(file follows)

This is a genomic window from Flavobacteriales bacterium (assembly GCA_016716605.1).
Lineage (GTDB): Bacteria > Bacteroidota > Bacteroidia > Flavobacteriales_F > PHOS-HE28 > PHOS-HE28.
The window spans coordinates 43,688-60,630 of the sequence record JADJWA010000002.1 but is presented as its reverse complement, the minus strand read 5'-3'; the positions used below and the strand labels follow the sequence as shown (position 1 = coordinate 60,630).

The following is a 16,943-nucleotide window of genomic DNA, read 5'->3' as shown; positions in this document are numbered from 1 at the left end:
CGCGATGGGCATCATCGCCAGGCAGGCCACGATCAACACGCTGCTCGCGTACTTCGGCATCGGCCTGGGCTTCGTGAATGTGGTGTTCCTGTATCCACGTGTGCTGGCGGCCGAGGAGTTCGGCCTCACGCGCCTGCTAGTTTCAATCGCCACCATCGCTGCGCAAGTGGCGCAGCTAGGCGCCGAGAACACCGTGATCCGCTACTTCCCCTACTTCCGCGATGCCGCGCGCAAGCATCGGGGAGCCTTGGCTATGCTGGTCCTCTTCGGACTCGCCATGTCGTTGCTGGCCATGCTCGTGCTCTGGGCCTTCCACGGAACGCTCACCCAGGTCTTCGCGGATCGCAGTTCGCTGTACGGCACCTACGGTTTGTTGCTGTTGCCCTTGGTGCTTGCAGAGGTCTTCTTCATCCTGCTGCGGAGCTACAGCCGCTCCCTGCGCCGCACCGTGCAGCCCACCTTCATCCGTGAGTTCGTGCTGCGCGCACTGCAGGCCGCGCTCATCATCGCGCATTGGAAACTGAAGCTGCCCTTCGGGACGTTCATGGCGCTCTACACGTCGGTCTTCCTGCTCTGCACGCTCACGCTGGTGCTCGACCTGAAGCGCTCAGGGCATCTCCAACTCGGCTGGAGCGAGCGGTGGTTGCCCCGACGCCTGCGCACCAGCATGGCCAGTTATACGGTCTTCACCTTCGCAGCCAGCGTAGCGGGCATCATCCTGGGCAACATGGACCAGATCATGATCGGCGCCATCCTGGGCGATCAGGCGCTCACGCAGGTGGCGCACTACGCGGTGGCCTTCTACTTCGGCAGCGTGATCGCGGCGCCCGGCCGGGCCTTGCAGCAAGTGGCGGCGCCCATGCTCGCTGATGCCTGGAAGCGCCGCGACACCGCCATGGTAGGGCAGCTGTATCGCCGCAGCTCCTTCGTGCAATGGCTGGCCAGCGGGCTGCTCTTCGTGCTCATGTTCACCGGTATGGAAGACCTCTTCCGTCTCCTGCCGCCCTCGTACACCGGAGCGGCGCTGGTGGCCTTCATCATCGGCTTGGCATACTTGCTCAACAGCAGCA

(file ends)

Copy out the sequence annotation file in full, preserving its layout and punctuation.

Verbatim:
This is a genomic window from Flavobacteriales bacterium (assembly GCA_016716605.1).
Lineage (GTDB): Bacteria > Bacteroidota > Bacteroidia > Flavobacteriales_F > PHOS-HE28 > PHOS-HE28.
The window spans coordinates 43,688-60,630 of the sequence record JADJWA010000002.1 but is presented as its reverse complement, the minus strand read 5'-3'; the positions used below and the strand labels follow the sequence as shown (position 1 = coordinate 60,630).

The following is a 16,943-nucleotide window of genomic DNA, read 5'->3' as shown; positions in this document are numbered from 1 at the left end:
CGCGATGGGCATCATCGCCAGGCAGGCCACGATCAACACGCTGCTCGCGTACTTCGGCATCGGCCTGGGCTTCGTGAATGTGGTGTTCCTGTATCCACGTGTGCTGGCGGCCGAGGAGTTCGGCCTCACGCGCCTGCTAGTTTCAATCGCCACCATCGCTGCGCAAGTGGCGCAGCTAGGCGCCGAGAACACCGTGATCCGCTACTTCCCCTACTTCCGCGATGCCGCGCGCAAGCATCGGGGAGCCTTGGCTATGCTGGTCCTCTTCGGACTCGCCATGTCGTTGCTGGCCATGCTCGTGCTCTGGGCCTTCCACGGAACGCTCACCCAGGTCTTCGCGGATCGCAGTTCGCTGTACGGCACCTACGGTTTGTTGCTGTTGCCCTTGGTGCTTGCAGAGGTCTTCTTCATCCTGCTGCGGAGCTACAGCCGCTCCCTGCGCCGCACCGTGCAGCCCACCTTCATCCGTGAGTTCGTGCTGCGCGCACTGCAGGCCGCGCTCATCATCGCGCATTGGAAACTGAAGCTGCCCTTCGGGACGTTCATGGCGCTCTACACGTCGGTCTTCCTGCTCTGCACGCTCACGCTGGTGCTCGACCTGAAGCGCTCAGGGCATCTCCAACTCGGCTGGAGCGAGCGGTGGTTGCCCCGACGCCTGCGCACCAGCATGGCCAGTTATACGGTCTTCACCTTCGCAGCCAGCGTAGCGGGCATCATCCTGGGCAACATGGACCAGATCATGATCGGCGCCATCCTGGGCGATCAGGCGCTCACGCAGGTGGCGCACTACGCGGTGGCCTTCTACTTCGGCAGCGTGATCGCGGCGCCCGGCCGGGCCTTGCAGCAAGTGGCGGCGCCCATGCTCGCTGATGCCTGGAAGCGCCGCGACACCGCCATGGTAGGGCAGCTGTATCGCCGCAGCTCCTTCGTGCAATGGCTGGCCAGCGGGCTGCTCTTCGTGCTCATGTTCACCGGTATGGAAGACCTCTTCCGTCTCCTGCCGCCCTCGTACACCGGAGCGGCGCTGGTGGCCTTCATCATCGGCTTGGCATACTTGCTCAACAGCAGCA